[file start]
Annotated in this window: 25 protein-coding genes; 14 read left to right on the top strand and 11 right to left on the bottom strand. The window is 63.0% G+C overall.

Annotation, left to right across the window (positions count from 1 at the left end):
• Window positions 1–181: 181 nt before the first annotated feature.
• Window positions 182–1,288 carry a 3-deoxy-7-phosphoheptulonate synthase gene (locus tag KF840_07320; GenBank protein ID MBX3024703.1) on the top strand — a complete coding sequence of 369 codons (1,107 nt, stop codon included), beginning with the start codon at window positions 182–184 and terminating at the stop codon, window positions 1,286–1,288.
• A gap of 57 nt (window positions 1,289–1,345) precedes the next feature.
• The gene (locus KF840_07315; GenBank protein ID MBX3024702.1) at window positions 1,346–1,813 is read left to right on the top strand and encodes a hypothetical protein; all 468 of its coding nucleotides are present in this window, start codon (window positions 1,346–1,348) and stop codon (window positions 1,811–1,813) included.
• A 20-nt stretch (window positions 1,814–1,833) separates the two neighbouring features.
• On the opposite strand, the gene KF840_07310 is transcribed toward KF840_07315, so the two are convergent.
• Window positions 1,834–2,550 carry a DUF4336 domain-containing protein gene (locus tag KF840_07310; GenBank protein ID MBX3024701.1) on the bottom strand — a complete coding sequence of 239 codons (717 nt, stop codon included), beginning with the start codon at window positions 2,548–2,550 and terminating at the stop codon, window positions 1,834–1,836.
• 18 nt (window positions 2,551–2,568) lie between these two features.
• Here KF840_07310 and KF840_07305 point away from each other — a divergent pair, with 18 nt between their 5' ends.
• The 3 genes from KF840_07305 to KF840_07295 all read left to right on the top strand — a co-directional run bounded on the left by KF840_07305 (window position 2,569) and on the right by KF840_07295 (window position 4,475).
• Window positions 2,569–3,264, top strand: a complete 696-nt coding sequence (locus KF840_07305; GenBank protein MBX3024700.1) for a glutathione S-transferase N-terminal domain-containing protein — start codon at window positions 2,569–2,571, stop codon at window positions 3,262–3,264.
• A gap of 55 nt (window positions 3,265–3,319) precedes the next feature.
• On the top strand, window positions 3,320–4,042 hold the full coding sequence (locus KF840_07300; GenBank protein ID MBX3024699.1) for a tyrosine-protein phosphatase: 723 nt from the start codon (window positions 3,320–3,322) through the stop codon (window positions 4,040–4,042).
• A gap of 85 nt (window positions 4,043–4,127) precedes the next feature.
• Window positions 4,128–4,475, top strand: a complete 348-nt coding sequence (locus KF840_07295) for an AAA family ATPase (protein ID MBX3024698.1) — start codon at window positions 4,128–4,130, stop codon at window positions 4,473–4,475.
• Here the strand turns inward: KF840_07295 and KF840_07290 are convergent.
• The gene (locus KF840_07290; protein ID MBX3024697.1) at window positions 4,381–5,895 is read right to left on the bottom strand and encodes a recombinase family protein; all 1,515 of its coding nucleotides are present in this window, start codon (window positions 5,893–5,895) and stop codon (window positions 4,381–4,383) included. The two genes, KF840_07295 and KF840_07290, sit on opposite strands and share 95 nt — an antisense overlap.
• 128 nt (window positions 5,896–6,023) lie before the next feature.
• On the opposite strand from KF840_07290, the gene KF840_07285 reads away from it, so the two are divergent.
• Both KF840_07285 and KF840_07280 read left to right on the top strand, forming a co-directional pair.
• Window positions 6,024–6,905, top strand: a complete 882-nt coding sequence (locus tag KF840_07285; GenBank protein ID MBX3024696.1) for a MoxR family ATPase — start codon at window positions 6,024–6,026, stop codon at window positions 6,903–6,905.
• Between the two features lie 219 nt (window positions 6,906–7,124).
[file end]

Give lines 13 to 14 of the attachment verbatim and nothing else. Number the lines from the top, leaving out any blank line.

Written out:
• Window positions 2,569–3,264, top strand: a complete 696-nt coding sequence (locus KF840_07305; GenBank protein MBX3024700.1) for a glutathione S-transferase N-terminal domain-containing protein — start codon at window positions 2,569–2,571, stop codon at window positions 3,262–3,264.
• A gap of 55 nt (window positions 3,265–3,319) precedes the next feature.